Layout instability bears an indirect relationship to resource timing, as slow resources could cause intermediate layouts that would not otherwise be performed. Resource timing information can be used by malicious websites for statistical fingerprinting. The layout instability API only reports instability in the current browsing context. It does not directly provide any aggregation of instability scores across multiple browsing contexts. Developers can implement such aggregation manually, but browsing contexts with different origins would need to cooperate to share instability scores.

Conformance

Conformance requirements are expressed with a combination of descriptive assertions and RFC 2119 terminology. The key words “MUST”, “MUST NOT”, “REQUIRED”, “SHALL”, “SHALL NOT”, “SHOULD”, “SHOULD NOT”, “RECOMMENDED”, “MAY”, and “OPTIONAL” in the normative parts of this document are to be interpreted as described in RFC 2119. However, for readability, these words do not appear in all uppercase letters in this specification.

All of the text of this specification is normative except sections explicitly marked as non-normative, examples, and notes. [RFC2119]

Examples in this specification are introduced with the words “for example” or are set apart from the normative text with class="example", like this:

This is an example of an informative example.

Informative notes begin with the word “Note” and are set apart from the normative text with class="note", like this:

Note, this is an informative note.

Index

Terms defined by this specification

Terms defined by reference

References

Normative References

[CSS-BREAK-4]
Rossen Atanassov; Elika Etemad. CSS Fragmentation Module Level 4. 18 December 2018. WD. URL: https://www.w3.org/TR/css-break-4/
[CSS-DISPLAY-3]
Tab Atkins Jr.; Elika Etemad. CSS Display Module Level 3. 11 July 2019. CR. URL: https://www.w3.org/TR/css-display-3/
[CSS-OVERFLOW-3]
David Baron; Elika Etemad; Florian Rivoal. CSS Overflow Module Level 3. 31 July 2018. WD. URL: https://www.w3.org/TR/css-overflow-3/
[CSS-TEXT-3]
Elika Etemad; Koji Ishii; Florian Rivoal. CSS Text Module Level 3. 12 December 2018. WD. URL: https://www.w3.org/TR/css-text-3/
[CSS-TRANSFORMS-1]
Simon Fraser; et al. CSS Transforms Module Level 1. 14 February 2019. CR. URL: https://www.w3.org/TR/css-transforms-1/
[CSS-VALUES-4]
Tab Atkins Jr.; Elika Etemad. CSS Values and Units Module Level 4. 31 January 2019. WD. URL: https://www.w3.org/TR/css-values-4/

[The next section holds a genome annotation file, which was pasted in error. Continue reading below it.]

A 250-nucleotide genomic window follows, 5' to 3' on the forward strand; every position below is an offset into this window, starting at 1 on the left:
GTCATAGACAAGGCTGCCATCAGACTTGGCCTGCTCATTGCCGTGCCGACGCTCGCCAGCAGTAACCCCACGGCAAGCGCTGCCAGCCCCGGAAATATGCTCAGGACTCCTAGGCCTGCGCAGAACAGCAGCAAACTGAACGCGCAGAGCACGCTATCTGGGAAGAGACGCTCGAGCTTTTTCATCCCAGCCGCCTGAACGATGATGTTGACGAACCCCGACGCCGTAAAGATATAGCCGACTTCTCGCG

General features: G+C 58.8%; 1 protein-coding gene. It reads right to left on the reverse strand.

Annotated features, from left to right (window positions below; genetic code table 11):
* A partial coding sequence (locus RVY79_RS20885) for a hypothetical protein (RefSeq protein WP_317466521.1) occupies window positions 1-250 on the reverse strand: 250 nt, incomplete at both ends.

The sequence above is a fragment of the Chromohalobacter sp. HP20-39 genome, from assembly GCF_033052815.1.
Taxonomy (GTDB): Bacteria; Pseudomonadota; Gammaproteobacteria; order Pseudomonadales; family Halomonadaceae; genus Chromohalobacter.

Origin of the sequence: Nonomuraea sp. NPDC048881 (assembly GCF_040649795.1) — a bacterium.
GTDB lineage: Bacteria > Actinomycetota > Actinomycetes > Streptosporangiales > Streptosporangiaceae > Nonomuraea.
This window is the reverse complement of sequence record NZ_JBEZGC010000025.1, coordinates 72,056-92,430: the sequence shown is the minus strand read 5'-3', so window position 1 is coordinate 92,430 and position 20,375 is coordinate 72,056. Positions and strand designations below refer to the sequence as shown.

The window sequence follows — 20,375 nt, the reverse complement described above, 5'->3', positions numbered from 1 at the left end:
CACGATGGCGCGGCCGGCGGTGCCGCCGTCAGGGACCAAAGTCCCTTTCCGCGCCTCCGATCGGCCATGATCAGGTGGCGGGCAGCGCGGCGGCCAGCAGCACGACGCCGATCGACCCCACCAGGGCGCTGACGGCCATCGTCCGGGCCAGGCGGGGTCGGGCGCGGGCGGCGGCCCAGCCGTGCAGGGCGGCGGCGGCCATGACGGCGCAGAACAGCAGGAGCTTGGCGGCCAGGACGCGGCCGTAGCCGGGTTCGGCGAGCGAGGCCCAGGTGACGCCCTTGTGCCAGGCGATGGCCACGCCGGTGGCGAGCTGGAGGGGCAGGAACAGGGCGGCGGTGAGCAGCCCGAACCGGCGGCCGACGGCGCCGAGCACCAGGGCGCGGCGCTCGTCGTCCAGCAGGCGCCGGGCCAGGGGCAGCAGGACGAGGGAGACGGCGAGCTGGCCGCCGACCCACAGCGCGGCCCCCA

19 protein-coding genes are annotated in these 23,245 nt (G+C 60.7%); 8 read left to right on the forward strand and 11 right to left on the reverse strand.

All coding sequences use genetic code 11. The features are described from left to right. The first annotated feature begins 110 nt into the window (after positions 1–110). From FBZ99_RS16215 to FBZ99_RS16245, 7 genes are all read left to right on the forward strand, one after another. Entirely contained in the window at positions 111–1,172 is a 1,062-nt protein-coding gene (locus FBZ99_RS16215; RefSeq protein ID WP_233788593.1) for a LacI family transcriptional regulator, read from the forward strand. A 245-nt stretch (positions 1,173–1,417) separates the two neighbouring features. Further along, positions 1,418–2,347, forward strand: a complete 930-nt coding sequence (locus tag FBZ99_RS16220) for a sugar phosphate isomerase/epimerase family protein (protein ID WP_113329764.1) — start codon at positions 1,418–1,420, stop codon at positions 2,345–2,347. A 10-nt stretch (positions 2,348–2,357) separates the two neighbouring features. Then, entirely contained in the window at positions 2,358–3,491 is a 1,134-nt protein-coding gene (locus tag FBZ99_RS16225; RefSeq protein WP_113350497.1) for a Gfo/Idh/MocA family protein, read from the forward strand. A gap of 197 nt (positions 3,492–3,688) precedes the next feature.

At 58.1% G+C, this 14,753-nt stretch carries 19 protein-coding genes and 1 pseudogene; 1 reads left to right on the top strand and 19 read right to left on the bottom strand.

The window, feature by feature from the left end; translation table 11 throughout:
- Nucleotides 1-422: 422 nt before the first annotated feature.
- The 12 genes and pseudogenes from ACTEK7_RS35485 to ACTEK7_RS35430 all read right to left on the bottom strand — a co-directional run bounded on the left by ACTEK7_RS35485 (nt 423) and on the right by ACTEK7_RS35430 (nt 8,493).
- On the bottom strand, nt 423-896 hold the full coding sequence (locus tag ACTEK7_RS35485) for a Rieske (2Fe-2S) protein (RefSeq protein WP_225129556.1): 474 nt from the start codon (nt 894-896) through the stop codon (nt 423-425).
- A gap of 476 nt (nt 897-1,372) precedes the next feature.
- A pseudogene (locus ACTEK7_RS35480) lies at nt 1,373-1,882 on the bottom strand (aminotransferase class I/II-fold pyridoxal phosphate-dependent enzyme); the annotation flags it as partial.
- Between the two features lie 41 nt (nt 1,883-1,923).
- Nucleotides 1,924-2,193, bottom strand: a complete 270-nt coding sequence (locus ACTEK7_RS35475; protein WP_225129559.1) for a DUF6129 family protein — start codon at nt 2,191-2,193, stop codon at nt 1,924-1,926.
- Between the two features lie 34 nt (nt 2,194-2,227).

[CSS-WRITING-MODES-4]
Elika Etemad; Koji Ishii. CSS Writing Modes Level 4. 30 July 2019. CR. URL: https://www.w3.org/TR/css-writing-modes-4/
[CSS2]
Bert Bos; et al. Cascading Style Sheets Level 2 Revision 1 (CSS 2.1) Specification. 7 June 2011. REC. URL: https://www.w3.org/TR/CSS2/
[CSSOM-VIEW-1]
Simon Pieters. CSSOM View Module. 17 March 2016. WD. URL: https://www.w3.org/TR/cssom-view-1/
[DOM]
Anne van Kesteren. DOM Standard. Living Standard. URL: https://dom.spec.whatwg.org/
[HR-TIME-2]
Ilya Grigorik; James Simonsen; Jatinder Mann. High Resolution Time Level 2. 26 June 2019. CR. URL: https://www.w3.org/TR/hr-time-2/
[HTML]
Anne van Kesteren; et al. HTML Standard. Living Standard. URL: https://html.spec.whatwg.org/multipage/
[PAINT-TIMING]
Shubhie Panicker. Paint Timing 1. 7 September 2017. WD. URL: https://www.w3.org/TR/paint-timing/
[PERFORMANCE-TIMELINE-2]
Ilya Grigorik. Performance Timeline Level 2. 17 September 2019. WD. URL: https://www.w3.org/TR/performance-timeline-2/
[RESOURCE-TIMING-1]
Arvind Jain; et al. Resource Timing Level 1. 30 March 2017. CR. URL: https://www.w3.org/TR/resource-timing-1/
[RFC2119]
S. Bradner. Key words for use in RFCs to Indicate Requirement Levels. March 1997. Best Current Practice. URL: https://tools.ietf.org/html/rfc2119
[VISUAL-VIEWPORT]
Visual Viewport API. cg-draft. URL: https://wicg.github.io/visual-viewport/
[WebIDL]
Boris Zbarsky. Web IDL. 15 December 2016. ED. URL: https://heycam.github.io/webidl/

IDL Index

[Exposed=Window]
interface LayoutShift : PerformanceEntry {
  readonly attribute long value;
  readonly attribute boolean hadRecentInput;
  readonly attribute DOMHighResTimeStamp lastInputTime;
  [Default] object toJSON();
};